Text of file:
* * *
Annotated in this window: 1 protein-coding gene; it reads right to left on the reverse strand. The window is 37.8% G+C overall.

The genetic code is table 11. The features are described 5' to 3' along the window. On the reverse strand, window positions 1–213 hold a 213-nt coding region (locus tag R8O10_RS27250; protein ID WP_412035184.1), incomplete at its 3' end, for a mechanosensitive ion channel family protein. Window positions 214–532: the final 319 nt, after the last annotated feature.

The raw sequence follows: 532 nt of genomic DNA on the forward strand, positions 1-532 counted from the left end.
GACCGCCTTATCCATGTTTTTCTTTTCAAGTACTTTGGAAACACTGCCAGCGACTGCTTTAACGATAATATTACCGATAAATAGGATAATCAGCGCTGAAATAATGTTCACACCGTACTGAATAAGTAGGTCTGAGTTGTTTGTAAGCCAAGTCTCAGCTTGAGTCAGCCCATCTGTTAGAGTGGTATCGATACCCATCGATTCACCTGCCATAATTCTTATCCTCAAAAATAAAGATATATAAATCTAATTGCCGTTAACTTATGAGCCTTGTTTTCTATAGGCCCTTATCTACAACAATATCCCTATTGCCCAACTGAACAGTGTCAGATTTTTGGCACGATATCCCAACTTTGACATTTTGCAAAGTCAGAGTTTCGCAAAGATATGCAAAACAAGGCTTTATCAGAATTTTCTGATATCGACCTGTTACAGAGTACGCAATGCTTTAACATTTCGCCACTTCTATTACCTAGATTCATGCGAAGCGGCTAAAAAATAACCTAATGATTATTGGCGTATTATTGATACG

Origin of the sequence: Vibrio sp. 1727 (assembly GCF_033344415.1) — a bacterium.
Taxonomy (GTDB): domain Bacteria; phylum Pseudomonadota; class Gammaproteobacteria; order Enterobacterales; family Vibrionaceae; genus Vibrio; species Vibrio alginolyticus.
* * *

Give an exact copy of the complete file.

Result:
Annotated in this window: 1 protein-coding gene; it reads right to left on the reverse strand. The window is 37.8% G+C overall.

The genetic code is table 11. The features are described 5' to 3' along the window. On the reverse strand, window positions 1–213 hold a 213-nt coding region (locus tag R8O10_RS27250; protein ID WP_412035184.1), incomplete at its 3' end, for a mechanosensitive ion channel family protein. Window positions 214–532: the final 319 nt, after the last annotated feature.

The raw sequence follows: 532 nt of genomic DNA on the forward strand, positions 1-532 counted from the left end.
GACCGCCTTATCCATGTTTTTCTTTTCAAGTACTTTGGAAACACTGCCAGCGACTGCTTTAACGATAATATTACCGATAAATAGGATAATCAGCGCTGAAATAATGTTCACACCGTACTGAATAAGTAGGTCTGAGTTGTTTGTAAGCCAAGTCTCAGCTTGAGTCAGCCCATCTGTTAGAGTGGTATCGATACCCATCGATTCACCTGCCATAATTCTTATCCTCAAAAATAAAGATATATAAATCTAATTGCCGTTAACTTATGAGCCTTGTTTTCTATAGGCCCTTATCTACAACAATATCCCTATTGCCCAACTGAACAGTGTCAGATTTTTGGCACGATATCCCAACTTTGACATTTTGCAAAGTCAGAGTTTCGCAAAGATATGCAAAACAAGGCTTTATCAGAATTTTCTGATATCGACCTGTTACAGAGTACGCAATGCTTTAACATTTCGCCACTTCTATTACCTAGATTCATGCGAAGCGGCTAAAAAATAACCTAATGATTATTGGCGTATTATTGATACG

Origin of the sequence: Vibrio sp. 1727 (assembly GCF_033344415.1) — a bacterium.
Taxonomy (GTDB): domain Bacteria; phylum Pseudomonadota; class Gammaproteobacteria; order Enterobacterales; family Vibrionaceae; genus Vibrio; species Vibrio alginolyticus.